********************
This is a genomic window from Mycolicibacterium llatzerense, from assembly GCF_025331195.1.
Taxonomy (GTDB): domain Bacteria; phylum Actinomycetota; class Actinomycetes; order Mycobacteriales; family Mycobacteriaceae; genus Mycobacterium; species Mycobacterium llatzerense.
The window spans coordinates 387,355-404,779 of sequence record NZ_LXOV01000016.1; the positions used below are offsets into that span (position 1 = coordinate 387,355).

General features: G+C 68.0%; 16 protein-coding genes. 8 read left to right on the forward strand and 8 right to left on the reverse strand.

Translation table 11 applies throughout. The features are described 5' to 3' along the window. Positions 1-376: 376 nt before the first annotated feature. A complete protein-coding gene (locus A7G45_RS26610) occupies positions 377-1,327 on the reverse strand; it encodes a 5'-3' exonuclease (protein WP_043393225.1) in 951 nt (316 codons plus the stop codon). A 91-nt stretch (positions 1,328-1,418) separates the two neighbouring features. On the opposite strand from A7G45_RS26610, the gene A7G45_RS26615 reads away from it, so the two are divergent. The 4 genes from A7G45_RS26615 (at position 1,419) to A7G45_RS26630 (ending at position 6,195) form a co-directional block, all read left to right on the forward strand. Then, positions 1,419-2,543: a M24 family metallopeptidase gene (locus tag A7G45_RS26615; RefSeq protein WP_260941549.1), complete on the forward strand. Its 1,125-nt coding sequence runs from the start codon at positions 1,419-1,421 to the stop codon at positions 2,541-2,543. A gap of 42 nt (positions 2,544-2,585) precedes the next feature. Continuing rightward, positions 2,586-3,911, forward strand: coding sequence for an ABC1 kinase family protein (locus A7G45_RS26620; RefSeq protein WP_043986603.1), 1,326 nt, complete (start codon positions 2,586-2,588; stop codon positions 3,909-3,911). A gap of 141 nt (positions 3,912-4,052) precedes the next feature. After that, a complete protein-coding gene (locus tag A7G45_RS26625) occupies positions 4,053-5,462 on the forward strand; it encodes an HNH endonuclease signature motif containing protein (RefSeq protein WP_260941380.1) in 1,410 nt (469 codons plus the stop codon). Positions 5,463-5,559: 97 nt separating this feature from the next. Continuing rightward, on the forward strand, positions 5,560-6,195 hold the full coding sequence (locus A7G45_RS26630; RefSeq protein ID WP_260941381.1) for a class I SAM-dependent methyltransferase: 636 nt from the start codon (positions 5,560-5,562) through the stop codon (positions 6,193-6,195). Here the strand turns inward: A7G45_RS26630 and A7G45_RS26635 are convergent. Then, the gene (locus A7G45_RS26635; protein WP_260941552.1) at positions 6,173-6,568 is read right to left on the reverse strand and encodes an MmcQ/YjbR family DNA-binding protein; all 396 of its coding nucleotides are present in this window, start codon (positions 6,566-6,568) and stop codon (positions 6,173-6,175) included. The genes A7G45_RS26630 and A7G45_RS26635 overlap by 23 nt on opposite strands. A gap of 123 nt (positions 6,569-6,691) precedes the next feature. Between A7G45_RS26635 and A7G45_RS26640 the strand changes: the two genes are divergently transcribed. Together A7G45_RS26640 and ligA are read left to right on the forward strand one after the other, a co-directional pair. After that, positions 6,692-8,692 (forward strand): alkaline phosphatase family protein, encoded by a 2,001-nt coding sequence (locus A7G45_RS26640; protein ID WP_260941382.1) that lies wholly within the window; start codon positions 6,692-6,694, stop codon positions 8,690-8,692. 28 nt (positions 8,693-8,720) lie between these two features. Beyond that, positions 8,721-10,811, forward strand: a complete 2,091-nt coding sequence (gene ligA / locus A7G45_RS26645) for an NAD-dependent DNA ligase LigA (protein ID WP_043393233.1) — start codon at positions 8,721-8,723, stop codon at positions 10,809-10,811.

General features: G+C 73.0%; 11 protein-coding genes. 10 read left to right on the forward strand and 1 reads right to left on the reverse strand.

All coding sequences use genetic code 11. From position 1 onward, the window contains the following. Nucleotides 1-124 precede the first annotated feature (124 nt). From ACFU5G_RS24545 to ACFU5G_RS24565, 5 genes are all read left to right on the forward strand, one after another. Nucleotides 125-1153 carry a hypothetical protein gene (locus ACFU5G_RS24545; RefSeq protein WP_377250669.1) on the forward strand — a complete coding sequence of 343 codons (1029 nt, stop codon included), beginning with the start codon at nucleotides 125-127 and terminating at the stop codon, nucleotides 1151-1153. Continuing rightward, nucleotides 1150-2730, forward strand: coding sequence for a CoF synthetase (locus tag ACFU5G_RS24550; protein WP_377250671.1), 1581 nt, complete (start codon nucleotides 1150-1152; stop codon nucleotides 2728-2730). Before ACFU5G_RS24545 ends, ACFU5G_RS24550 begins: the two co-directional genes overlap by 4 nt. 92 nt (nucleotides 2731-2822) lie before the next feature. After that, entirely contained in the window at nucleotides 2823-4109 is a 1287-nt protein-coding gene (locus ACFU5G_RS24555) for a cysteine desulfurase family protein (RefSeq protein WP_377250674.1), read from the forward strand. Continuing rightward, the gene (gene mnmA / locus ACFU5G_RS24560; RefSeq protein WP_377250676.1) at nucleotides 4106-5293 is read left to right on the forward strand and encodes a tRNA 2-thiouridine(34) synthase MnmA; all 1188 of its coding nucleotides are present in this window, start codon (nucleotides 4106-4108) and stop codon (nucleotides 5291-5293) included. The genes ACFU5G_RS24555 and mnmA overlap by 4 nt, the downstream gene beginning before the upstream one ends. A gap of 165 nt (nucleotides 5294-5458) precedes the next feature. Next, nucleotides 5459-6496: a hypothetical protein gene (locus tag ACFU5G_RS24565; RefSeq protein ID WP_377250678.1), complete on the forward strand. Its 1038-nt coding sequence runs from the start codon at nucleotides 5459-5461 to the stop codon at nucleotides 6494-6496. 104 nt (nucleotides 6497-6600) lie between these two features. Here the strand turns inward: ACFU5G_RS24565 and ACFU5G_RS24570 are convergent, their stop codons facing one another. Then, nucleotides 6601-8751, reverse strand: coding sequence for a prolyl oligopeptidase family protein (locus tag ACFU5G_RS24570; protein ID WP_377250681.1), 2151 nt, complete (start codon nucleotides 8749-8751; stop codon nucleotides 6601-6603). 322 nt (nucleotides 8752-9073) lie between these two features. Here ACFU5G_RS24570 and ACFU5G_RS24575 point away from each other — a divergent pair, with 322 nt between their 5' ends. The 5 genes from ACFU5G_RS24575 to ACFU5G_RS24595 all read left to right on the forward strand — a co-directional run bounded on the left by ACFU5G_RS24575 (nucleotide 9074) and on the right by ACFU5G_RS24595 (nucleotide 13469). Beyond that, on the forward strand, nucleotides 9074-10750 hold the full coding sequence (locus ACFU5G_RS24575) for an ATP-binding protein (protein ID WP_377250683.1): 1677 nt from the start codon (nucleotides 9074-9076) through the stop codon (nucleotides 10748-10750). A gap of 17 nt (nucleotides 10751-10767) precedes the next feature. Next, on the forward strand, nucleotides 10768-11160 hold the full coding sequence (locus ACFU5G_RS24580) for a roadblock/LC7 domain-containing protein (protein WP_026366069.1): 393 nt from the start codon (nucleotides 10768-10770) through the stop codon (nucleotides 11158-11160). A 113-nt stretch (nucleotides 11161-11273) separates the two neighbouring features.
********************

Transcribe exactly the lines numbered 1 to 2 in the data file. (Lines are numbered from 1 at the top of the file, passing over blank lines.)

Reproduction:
This is a genomic window from Mycolicibacterium llatzerense, from assembly GCF_025331195.1.
Taxonomy (GTDB): domain Bacteria; phylum Actinomycetota; class Actinomycetes; order Mycobacteriales; family Mycobacteriaceae; genus Mycobacterium; species Mycobacterium llatzerense.